Even the most punctual among us are content to synchronize their clocks with external time sources, such as navigation satellite constellations, network time servers, frequency-controlled AC power sources, or signals broadcast by radio stations (such as WWV, CHU, and DFC77)— -but not [zaphod]After building several more traditional clocks over the years, he set his sights on making one Completely isolated digital clock, not dependent on external synchronization (Well, except for initializing the time on the first power-up).
The accuracy goal he set for himself is the Casio F-91W watch, which is specified to maintain +/- 30 seconds (approximately 12 ppm) per month. The core of the design is an oven-controlled crystal oscillator with a stability of a few parts per billion.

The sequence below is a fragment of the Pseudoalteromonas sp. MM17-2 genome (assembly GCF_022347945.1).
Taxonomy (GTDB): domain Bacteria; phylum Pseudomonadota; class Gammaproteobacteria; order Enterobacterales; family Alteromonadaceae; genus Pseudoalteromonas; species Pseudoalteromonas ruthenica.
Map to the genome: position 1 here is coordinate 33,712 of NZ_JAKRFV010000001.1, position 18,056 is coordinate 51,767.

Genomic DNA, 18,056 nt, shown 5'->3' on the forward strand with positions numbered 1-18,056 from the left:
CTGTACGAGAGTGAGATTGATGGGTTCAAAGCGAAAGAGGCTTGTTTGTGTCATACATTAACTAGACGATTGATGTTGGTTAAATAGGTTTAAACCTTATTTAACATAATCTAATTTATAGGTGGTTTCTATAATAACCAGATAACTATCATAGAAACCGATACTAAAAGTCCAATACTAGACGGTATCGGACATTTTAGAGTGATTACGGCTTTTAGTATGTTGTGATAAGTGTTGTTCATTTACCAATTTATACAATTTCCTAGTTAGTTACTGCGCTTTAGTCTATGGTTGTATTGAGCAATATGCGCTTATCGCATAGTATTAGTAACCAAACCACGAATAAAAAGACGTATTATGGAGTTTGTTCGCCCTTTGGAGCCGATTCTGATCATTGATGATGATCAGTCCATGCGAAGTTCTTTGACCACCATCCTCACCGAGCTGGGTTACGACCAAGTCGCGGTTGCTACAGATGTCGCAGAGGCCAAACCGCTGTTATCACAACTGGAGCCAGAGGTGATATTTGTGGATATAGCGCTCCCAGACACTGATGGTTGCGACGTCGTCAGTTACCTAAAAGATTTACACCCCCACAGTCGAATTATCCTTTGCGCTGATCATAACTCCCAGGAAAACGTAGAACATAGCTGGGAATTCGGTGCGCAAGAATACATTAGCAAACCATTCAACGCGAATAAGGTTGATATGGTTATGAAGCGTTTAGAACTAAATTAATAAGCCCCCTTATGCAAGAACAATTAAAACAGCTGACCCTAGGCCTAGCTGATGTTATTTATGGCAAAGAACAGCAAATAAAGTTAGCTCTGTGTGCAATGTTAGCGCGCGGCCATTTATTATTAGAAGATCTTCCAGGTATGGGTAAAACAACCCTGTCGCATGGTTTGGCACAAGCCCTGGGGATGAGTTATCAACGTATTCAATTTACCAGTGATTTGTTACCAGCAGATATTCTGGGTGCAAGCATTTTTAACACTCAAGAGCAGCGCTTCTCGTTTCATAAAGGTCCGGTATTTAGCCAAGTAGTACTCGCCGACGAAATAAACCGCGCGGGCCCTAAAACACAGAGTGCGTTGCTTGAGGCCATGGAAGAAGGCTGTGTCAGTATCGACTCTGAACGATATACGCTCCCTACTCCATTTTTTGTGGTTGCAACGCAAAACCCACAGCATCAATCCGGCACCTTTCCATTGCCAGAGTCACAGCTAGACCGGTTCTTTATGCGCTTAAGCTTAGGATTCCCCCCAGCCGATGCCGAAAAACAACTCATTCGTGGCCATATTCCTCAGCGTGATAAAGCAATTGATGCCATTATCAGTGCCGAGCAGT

The chain of counters for accumulated time is implemented in FPGA—admittedly an overkill, but [zaphod] I also want to learn FPGA programming for this project. ATmega328 drives the display and performs other bookkeeping tasks. The whole design is divided into three PCBs, which are installed in a custom 3D printed enclosure.
[zaphod] A thorough work was done to document his build, including errors and failures along the way. We like the honest summary he wrote at the end of the project, pointing out things that can be improved or should be done in a different way.Must check out GitHub repository, Which released all the source code and PCB design files. If you wear another one, how accurate is your watch?